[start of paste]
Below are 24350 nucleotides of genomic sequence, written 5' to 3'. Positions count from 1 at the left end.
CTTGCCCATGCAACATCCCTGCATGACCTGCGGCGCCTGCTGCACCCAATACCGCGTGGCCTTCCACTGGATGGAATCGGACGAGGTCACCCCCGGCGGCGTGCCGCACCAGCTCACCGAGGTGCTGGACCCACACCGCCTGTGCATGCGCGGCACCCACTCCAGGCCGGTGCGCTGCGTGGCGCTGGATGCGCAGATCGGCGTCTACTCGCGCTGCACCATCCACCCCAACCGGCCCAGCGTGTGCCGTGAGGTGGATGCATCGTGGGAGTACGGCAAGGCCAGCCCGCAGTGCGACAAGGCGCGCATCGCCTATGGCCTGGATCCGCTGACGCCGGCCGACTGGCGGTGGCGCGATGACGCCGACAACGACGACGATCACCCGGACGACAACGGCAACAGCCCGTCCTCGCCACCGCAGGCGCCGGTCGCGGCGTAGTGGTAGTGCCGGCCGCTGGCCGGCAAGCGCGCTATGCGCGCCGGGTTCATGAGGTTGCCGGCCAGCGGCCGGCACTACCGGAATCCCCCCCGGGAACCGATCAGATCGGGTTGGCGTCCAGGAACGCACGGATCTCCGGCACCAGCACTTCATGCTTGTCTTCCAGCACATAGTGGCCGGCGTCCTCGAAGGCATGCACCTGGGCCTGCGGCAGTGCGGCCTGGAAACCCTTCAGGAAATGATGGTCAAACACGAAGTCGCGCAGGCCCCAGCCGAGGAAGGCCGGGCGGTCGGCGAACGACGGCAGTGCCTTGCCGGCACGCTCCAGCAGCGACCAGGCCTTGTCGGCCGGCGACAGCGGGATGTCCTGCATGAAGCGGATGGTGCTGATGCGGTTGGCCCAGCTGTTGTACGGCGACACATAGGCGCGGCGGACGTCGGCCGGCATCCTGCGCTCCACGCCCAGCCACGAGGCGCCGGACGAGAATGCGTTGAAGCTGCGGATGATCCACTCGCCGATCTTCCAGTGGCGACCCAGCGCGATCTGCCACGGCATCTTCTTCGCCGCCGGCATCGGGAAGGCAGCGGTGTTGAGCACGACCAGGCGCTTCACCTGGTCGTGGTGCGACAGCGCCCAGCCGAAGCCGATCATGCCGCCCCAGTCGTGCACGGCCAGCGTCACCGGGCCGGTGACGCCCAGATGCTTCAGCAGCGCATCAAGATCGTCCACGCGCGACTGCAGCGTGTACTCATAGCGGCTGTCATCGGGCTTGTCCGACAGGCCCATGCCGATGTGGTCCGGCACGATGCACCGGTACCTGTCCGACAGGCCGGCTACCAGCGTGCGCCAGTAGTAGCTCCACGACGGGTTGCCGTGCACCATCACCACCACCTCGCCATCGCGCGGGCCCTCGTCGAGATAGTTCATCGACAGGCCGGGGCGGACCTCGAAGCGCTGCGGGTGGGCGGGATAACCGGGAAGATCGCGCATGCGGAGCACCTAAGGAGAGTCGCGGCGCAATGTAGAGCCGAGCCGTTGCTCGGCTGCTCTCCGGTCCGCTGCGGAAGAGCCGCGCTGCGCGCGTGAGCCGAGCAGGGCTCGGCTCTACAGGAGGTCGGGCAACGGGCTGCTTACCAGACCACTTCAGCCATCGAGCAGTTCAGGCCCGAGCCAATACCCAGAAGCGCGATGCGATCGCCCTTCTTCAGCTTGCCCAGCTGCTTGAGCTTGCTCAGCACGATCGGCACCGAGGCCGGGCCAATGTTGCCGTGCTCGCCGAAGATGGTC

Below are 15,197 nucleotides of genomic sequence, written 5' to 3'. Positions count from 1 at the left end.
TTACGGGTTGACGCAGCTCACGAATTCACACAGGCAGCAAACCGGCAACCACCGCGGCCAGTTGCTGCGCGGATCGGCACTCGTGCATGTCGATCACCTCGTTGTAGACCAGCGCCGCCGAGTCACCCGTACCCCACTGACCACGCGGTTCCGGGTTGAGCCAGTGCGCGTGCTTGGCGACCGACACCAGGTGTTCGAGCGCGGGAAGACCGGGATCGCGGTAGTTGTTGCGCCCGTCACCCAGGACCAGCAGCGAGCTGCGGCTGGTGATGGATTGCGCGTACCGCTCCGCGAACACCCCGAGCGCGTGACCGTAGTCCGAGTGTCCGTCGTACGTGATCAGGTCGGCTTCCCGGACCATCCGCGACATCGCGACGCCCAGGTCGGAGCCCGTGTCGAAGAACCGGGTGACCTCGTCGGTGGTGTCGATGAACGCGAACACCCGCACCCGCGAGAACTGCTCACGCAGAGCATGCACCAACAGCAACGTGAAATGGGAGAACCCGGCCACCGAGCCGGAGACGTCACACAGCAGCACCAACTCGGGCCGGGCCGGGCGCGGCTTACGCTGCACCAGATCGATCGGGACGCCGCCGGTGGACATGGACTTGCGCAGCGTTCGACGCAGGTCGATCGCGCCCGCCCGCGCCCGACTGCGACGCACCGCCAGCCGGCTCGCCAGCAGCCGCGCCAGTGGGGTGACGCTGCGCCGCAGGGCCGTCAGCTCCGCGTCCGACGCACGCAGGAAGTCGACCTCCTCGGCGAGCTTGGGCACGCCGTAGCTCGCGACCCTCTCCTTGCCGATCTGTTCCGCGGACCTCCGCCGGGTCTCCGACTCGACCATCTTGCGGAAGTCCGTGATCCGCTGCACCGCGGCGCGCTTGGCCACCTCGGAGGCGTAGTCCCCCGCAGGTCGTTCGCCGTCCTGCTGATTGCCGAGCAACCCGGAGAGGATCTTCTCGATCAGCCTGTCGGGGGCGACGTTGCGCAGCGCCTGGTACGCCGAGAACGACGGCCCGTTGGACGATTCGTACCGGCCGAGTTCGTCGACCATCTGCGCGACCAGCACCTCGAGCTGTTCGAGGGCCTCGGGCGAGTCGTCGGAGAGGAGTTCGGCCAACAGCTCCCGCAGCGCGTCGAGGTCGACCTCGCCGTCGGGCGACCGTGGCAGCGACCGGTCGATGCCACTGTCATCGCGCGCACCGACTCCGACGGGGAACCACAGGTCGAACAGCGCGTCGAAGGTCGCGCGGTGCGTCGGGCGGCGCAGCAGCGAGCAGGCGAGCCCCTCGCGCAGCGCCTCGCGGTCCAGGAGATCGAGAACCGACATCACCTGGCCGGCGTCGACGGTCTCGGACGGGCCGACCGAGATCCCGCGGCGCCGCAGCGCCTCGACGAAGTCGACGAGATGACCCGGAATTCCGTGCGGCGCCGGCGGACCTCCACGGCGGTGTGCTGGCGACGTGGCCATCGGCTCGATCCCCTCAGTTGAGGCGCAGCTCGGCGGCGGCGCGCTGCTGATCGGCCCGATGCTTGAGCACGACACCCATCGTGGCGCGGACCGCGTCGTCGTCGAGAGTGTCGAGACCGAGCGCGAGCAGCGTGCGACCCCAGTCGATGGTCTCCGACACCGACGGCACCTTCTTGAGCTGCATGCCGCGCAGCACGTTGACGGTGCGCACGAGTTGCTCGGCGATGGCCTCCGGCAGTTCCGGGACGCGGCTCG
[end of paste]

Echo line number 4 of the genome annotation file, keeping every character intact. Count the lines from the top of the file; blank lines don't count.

TTACGGGTTGACGCAGCTCACGAATTCACACAGGCAGCAAACCGGCAACCACCGCGGCCAGTTGCTGCGCGGATCGGCACTCGTGCATGTCGATCACCTCGTTGTAGACCAGCGCCGCCGAGTCACCCGTACCCCACTGACCACGCGGTTCCGGGTTGAGCCAGTGCGCGTGCTTGGCGACCGACACCAGGTGTTCGAGCGCGGGAAGACCGGGATCGCGGTAGTTGTTGCGCCCGTCACCCAGGACCAGCAGCGAGCTGCGGCTGGTGATGGATTGCGCGTACCGCTCCGCGAACACCCCGAGCGCGTGACCGTAGTCCGAGTGTCCGTCGTACGTGATCAGGTCGGCTTCCCGGACCATCCGCGACATCGCGACGCCCAGGTCGGAGCCCGTGTCGAAGAACCGGGTGACCTCGTCGGTGGTGTCGATGAACGCGAACACCCGCACCCGCGAGAACTGCTCACGCAGAGCATGCACCAACAGCAACGTGAAATGGGAGAACCCGGCCACCGAGCCGGAGACGTCACACAGCAGCACCAACTCGGGCCGGGCCGGGCGCGGCTTACGCTGCACCAGATCGATCGGGACGCCGCCGGTGGACATGGACTTGCGCAGCGTTCGACGCAGGTCGATCGCGCCCGCCCGCGCCCGACTGCGACGCACCGCCAGCCGGCTCGCCAGCAGCCGCGCCAGTGGGGTGACGCTGCGCCGCAGGGCCGTCAGCTCCGCGTCCGACGCACGCAGGAAGTCGACCTCCTCGGCGAGCTTGGGCACGCCGTAGCTCGCGACCCTCTCCTTGCCGATCTGTTCCGCGGACCTCCGCCGGGTCTCCGACTCGACCATCTTGCGGAAGTCCGTGATCCGCTGCACCGCGGCGCGCTTGGCCACCTCGGAGGCGTAGTCCCCCGCAGGTCGTTCGCCGTCCTGCTGATTGCCGAGCAACCCGGAGAGGATCTTCTCGATCAGCCTGTCGGGGGCGACGTTGCGCAGCGCCTGGTACGCCGAGAACGACGGCCCGTTGGACGATTCGTACCGGCCGAGTTCGTCGACCATCTGCGCGACCAGCACCTCGAGCTGTTCGAGGGCCTCGGGCGAGTCGTCGGAGAGGAGTTCGGCCAACAGCTCCCGCAGCGCGTCGAGGTCGACCTCGCCGTCGGGCGACCGTGGCAGCGACCGGTCGATGCCACTGTCATCGCGCGCACCGACTCCGACGGGGAACCACAGGTCGAACAGCGCGTCGAAGGTCGCGCGGTGCGTCGGGCGGCGCAGCAGCGAGCAGGCGAGCCCCTCGCGCAGCGCCTCGCGGTCCAGGAGATCGAGAACCGACATCACCTGGCCGGCGTCGACGGTCTCGGACGGGCCGACCGAGATCCCGCGGCGCCGCAGCGCCTCGACGAAGTCGACGAGATGACCCGGAATTCCGTGCGGCGCCGGCGGACCTCCACGGCGGTGTGCTGGCGACGTGGCCATCGGCTCGATCCCCTCAGTTGAGGCGCAGCTCGGCGGCGGCGCGCTGCTGATCGGCCCGATGCTTGAGCACGACACCCATCGTGGCGCGGACCGCGTCGTCGTCGAGAGTGTCGAGACCGAGCGCGAGCAGCGTGCGACCCCAGTCGATGGTCTCCGACACCGACGGCACCTTCTTGAGCTGCATGCCGCGCAGCACGTTGACGGTGCGCACGAGTTGCTCGGCGATGGCCTCCGGCAGTTCCGGGACGCGGCTCG